When Can Police Legally Use Deadly Force?

Unarmed civilians, often of color, being killed by police is nothing new. But it is only recently that the stories are getting more attention from the public and the media. The stories often cause outrage when it is reported that the police officers who caused the killings are not charged. People wonder how this can be if the victim was unarmed?

The answer is that police officers are legally permitted to use deadly force if they perceive a threat, regardless as to whether or not the threat is real. Therefore, if a police officer reasonably believes that his or her life, or the life of another person, is in danger, then deadly force is permissible under the law.

In addition to "the defense of life" standard being a legally permissible circumstance in which an officer can use deadly force, an officer can also use deadly force to stop a suspect from escaping if the officer has probable cause to think that the suspect poses a dangerous threat to the public. And again, it doesn't matter if the suspect actually is dangerous, just that the officer reasonably believes this.

To take it a step further, the reasonableness standard is based on "objective reasonableness," which asks if the officer was acting reasonable based on the unique circumstances and how other officers would act in the same situation. Objective reasonableness is also fluid and changes as the circumstances change.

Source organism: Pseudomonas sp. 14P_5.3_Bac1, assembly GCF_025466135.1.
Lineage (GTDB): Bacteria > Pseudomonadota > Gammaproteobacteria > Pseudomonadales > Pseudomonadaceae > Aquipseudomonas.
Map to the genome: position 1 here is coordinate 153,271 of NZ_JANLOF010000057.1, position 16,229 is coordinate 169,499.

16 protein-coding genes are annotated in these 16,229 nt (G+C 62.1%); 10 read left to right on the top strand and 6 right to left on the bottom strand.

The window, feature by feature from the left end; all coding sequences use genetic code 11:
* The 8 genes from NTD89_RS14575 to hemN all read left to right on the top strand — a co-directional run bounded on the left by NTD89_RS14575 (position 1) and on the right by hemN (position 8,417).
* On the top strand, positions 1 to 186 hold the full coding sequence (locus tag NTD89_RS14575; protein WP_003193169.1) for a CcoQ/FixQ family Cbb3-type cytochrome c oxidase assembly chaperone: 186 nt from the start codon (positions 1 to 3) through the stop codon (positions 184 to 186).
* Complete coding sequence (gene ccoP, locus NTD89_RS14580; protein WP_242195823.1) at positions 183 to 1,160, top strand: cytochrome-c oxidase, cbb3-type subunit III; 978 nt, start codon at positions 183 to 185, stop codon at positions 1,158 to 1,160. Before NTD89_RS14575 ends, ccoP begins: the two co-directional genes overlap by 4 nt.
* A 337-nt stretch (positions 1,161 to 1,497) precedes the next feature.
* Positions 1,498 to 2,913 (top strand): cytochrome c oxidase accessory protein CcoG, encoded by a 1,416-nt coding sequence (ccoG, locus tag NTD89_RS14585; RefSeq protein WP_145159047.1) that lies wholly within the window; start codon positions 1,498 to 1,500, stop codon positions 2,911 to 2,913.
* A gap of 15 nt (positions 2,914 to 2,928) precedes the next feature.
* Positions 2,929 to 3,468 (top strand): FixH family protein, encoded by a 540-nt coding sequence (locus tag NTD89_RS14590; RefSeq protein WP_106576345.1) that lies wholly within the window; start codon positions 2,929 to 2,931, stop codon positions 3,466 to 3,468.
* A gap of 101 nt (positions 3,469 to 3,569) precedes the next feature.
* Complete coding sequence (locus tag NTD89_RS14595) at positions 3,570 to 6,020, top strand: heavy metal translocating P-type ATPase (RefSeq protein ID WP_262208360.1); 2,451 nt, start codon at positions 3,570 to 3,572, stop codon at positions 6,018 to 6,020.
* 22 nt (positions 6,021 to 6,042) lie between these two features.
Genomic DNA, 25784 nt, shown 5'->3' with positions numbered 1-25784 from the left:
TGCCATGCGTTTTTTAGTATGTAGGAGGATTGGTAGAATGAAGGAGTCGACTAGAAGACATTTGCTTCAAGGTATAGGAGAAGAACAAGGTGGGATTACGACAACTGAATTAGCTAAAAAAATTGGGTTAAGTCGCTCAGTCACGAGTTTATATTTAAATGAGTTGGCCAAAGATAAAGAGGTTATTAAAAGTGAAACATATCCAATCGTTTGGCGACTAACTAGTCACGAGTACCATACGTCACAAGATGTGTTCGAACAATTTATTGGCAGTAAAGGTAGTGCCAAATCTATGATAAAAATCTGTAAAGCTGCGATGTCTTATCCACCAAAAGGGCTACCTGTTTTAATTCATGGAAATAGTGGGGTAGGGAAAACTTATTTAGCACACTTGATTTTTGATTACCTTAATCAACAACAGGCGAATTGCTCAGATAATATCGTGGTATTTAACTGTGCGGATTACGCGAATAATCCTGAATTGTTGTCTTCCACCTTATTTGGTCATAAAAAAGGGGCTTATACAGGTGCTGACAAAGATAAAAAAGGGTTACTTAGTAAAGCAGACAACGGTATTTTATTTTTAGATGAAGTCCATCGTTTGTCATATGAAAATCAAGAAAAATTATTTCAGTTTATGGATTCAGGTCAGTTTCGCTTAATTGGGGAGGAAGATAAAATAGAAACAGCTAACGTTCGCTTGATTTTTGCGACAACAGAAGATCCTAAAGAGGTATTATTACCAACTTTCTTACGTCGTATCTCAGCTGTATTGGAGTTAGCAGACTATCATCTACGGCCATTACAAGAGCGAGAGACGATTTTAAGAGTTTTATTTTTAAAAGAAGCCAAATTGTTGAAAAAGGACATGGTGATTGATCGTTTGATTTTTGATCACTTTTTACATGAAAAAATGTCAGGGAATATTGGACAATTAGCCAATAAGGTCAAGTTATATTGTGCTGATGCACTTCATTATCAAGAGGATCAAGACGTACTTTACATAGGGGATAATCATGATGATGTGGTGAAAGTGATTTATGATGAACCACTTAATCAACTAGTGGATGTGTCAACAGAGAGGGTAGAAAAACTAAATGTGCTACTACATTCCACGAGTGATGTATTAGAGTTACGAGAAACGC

Therefore, an officer might be legally permitted to use deadly force in one minute, but not the next if the situation, or his understanding of the situation, changes. For example, an officer who sees something in a suspect's hand that he believes is a gun may be permitted to use deadly force (depending on other circumstances), but if the officer then realizes that the item is not a gun but instead a hairbrush, deadly force is no longer permissible.

These standards were developed by the U.S. Supreme Court in the 1980s and are the focus of many police brutality lawsuits. But, as Vox reports, activists are now broadening the issue and asking if policy should be focused on preventing the use of deadly force and not just trying to justify it after the fact. 

You can read more here on that topic. 

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